I muddled my way through Spanish, thanked and paid my tutor before heading to the vet. Lizzie got her first lot of antibiotics much to her annoyance and I left armed with a handful of syringes for the next doses. Back at the camp, Lee was responsible for packing away the van in preparation for our departure the following morning. Hoping to find a packed van, I returned to a hungover Lee with the majority of things still looking suspiciously like they did when I left. I was then told we were swimming in the lake.
My tutor had been a little disappointed when I told here we hadn’t been dancing and we hadn’t swum in the lake. We agreed, it seemed a crime to live by this beautiful lake for so long and not swim in it. The area around the jetty was pretty clear, unlike other parts that were full of trash or the towns waste water.
I can’t say I really wanted to swim, it wasn’t pretty cold and starting to rain. It had to be done though. We headed to the jetty and jumped into the rather refreshing water. After a few minutes, we all agreed that yes we had technically swam in it so we could now get out. We hurried back up in the rain.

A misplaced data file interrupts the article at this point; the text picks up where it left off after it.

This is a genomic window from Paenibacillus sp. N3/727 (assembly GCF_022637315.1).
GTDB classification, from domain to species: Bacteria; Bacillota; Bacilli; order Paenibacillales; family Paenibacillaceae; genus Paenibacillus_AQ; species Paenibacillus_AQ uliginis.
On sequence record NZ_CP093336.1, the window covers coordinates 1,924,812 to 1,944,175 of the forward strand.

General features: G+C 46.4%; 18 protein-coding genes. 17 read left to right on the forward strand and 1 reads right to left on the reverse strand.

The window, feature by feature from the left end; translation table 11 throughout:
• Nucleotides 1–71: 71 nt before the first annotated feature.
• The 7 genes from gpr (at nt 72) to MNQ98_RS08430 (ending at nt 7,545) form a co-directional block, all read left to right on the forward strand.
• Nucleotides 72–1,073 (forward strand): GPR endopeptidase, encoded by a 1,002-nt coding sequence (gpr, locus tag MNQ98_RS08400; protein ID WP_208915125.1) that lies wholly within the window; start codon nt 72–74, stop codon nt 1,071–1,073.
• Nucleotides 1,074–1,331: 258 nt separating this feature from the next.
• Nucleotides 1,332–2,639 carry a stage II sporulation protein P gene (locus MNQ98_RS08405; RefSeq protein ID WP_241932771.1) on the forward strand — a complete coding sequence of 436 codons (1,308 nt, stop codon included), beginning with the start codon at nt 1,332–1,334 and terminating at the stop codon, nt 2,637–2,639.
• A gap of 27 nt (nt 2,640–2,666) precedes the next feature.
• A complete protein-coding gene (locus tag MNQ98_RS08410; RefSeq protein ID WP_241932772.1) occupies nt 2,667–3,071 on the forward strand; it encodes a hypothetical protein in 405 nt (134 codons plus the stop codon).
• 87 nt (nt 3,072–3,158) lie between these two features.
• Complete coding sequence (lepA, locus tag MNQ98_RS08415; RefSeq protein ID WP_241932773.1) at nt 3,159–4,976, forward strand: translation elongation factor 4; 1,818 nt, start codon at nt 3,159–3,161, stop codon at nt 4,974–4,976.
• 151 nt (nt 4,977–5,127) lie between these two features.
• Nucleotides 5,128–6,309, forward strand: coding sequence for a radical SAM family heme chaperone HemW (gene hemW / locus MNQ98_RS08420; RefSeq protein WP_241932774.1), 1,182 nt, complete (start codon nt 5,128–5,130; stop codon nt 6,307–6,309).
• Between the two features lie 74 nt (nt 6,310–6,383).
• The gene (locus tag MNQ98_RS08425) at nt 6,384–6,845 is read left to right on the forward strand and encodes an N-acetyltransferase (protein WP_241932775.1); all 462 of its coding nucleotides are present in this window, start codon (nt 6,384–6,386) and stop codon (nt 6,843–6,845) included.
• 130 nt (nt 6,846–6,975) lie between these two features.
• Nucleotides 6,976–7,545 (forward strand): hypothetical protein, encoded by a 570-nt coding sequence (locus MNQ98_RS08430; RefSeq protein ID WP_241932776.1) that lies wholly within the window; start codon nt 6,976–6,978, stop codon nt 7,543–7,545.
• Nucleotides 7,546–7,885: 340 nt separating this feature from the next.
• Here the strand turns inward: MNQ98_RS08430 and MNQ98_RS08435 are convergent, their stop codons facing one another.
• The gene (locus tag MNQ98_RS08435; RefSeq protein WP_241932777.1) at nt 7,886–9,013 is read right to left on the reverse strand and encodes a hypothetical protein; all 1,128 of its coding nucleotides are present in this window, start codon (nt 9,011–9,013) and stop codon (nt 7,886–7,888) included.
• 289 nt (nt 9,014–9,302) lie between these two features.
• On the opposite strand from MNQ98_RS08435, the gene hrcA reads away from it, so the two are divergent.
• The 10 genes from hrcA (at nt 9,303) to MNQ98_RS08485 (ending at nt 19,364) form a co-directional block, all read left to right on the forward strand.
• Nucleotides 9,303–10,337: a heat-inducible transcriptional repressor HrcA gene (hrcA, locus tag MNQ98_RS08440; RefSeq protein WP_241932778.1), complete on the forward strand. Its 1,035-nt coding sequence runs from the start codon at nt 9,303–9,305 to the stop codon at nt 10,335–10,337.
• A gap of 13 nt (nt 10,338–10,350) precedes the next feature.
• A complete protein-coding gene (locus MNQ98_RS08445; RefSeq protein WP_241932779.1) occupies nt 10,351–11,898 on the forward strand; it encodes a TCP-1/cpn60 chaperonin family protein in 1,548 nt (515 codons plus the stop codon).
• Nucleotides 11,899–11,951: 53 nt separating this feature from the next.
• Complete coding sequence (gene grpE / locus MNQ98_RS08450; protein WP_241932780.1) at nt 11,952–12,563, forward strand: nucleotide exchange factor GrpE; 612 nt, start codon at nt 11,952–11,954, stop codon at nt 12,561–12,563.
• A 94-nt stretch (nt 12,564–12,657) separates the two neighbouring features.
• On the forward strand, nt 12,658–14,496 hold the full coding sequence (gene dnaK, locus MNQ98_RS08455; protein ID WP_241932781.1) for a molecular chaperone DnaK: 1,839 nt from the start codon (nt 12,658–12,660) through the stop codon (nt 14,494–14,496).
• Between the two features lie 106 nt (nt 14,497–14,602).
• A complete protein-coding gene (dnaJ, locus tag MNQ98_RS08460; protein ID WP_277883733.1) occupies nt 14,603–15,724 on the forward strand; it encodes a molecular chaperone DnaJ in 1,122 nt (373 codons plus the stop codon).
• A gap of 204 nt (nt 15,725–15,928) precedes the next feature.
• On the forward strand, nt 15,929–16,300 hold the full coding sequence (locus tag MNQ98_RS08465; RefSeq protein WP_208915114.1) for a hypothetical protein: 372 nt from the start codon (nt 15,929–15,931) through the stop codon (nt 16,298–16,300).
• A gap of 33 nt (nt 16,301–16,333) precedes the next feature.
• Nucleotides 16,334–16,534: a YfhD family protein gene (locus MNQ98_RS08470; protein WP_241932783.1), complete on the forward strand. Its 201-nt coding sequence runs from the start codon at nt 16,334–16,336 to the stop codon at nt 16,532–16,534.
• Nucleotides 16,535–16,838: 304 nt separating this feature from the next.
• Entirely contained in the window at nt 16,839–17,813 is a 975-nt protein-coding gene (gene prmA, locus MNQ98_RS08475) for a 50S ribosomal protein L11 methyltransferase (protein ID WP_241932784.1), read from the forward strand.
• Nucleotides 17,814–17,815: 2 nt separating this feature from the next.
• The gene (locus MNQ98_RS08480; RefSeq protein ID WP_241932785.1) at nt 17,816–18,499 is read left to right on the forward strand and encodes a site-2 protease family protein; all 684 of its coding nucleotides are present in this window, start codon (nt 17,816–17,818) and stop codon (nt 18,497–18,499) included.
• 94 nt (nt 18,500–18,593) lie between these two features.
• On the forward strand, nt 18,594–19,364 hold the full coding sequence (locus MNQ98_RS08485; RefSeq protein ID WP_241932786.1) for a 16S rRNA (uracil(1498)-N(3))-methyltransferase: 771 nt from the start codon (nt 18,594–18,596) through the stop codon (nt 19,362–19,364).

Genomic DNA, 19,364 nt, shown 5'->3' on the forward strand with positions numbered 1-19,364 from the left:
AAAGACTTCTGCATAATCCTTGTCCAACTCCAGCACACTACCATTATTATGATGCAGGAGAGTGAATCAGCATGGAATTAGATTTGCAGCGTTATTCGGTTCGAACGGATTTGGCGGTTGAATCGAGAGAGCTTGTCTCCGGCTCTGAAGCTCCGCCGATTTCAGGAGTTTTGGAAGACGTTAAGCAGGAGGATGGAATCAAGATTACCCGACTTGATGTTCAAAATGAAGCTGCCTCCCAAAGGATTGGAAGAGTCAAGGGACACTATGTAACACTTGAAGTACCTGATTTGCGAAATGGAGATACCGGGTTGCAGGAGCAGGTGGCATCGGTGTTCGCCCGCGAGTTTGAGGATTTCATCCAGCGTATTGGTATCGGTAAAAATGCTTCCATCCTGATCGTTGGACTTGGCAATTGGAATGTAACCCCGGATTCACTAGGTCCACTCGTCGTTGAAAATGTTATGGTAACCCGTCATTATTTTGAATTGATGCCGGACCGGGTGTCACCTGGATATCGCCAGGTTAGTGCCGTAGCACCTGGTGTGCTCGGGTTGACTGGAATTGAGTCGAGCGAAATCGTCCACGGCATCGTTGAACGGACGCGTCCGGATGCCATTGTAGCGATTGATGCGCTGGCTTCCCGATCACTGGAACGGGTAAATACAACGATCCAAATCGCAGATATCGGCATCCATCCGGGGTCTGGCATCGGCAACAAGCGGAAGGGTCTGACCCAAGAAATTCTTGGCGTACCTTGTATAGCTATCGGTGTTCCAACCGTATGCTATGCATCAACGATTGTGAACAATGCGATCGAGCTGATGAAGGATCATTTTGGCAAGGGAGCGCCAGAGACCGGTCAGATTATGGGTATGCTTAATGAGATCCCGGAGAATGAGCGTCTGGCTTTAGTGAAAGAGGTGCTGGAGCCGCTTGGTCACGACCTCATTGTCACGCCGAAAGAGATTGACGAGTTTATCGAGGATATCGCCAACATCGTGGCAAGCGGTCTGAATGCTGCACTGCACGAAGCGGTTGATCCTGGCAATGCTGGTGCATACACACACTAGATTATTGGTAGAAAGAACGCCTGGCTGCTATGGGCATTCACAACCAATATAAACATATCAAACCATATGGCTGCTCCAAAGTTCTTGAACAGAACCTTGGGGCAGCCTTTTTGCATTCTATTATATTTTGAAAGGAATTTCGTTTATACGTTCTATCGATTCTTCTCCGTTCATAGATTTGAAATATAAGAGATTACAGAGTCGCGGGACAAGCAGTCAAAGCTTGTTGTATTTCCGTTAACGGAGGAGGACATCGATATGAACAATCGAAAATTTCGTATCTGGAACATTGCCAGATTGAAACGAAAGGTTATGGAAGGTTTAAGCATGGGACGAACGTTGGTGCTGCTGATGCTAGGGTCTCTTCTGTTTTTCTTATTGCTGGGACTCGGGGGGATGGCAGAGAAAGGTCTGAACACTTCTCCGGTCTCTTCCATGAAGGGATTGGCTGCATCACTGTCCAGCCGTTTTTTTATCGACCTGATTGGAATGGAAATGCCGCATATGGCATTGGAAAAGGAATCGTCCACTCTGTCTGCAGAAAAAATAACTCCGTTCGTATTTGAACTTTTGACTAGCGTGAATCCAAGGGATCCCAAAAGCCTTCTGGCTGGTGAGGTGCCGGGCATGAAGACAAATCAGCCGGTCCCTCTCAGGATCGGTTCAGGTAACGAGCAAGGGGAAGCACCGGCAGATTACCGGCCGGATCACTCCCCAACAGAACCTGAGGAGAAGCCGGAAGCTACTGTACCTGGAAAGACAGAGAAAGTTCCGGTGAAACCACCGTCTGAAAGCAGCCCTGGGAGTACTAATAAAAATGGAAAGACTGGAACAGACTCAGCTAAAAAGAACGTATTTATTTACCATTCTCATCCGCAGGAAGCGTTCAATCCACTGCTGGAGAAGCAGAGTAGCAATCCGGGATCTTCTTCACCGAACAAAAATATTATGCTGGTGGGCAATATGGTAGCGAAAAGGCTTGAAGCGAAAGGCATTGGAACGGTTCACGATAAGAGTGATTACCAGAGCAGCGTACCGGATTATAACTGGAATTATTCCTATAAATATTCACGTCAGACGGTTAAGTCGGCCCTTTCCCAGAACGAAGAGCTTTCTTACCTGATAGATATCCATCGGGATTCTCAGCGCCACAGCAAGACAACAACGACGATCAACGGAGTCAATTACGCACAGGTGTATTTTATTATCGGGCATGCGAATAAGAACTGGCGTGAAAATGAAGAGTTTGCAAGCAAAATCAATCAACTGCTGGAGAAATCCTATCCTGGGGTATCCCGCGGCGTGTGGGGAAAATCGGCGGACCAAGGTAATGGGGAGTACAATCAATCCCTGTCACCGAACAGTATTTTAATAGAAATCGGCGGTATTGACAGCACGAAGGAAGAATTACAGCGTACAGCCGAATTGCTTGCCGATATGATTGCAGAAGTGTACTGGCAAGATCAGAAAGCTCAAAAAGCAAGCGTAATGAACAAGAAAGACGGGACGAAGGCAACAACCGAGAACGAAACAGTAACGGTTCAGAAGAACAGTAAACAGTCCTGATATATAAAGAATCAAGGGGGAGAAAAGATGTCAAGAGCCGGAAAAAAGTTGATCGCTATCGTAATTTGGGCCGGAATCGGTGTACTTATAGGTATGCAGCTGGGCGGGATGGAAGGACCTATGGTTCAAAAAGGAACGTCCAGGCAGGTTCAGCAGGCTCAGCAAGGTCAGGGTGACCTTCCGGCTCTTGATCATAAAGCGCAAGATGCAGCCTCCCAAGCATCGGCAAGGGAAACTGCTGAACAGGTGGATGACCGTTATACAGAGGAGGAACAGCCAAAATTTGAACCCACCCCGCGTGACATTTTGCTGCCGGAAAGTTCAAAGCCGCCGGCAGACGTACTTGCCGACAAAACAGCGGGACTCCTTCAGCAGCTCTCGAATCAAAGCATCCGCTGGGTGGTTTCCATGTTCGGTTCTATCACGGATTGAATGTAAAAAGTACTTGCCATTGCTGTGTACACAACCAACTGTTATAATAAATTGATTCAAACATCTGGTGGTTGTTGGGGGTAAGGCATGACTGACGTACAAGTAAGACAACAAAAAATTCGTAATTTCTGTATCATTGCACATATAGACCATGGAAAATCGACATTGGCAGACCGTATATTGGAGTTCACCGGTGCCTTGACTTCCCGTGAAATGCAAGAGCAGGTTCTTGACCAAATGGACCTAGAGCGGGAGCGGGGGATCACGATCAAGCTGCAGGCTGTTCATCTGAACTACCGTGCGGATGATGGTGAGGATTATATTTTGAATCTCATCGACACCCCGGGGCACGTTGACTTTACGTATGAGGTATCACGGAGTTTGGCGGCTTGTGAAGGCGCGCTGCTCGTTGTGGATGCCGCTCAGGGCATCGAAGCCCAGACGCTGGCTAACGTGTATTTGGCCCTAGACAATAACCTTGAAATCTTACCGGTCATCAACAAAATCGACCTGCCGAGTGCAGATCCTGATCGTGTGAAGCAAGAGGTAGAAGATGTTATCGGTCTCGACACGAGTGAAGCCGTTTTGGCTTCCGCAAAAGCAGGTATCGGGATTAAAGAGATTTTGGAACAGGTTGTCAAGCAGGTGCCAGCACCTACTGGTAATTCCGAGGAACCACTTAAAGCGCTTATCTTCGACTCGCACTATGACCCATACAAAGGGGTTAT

As it was our final night, it seemed easier to eat out. We had meant to try several of the cheaper restaurants in the town but had never got round to it, constantly having Lizzie with us. We headed to a cheap comedor that the others had already eaten at. I was pretty happy with my burrito, while Lee gallantly at the dish of the day which heavily featured chicken despite the fact that I had told the lady twice, “vegetariano”.
Suddenly, it was time to face that road again. Lee drove again so that I could obsessively check the engine temperature. We set off fairly early, less traffic and cooler air temperatures would be on our side. Hanno and Kikki had arranged a hike for Volcano Acatenango the next day, and so we planned to meet at the guides’ house that evening. We were both apprehensive at trying the road again, especially as Ruby ran like complete crap when we turned her on that morning, several cylinders already protesting what was about to happen.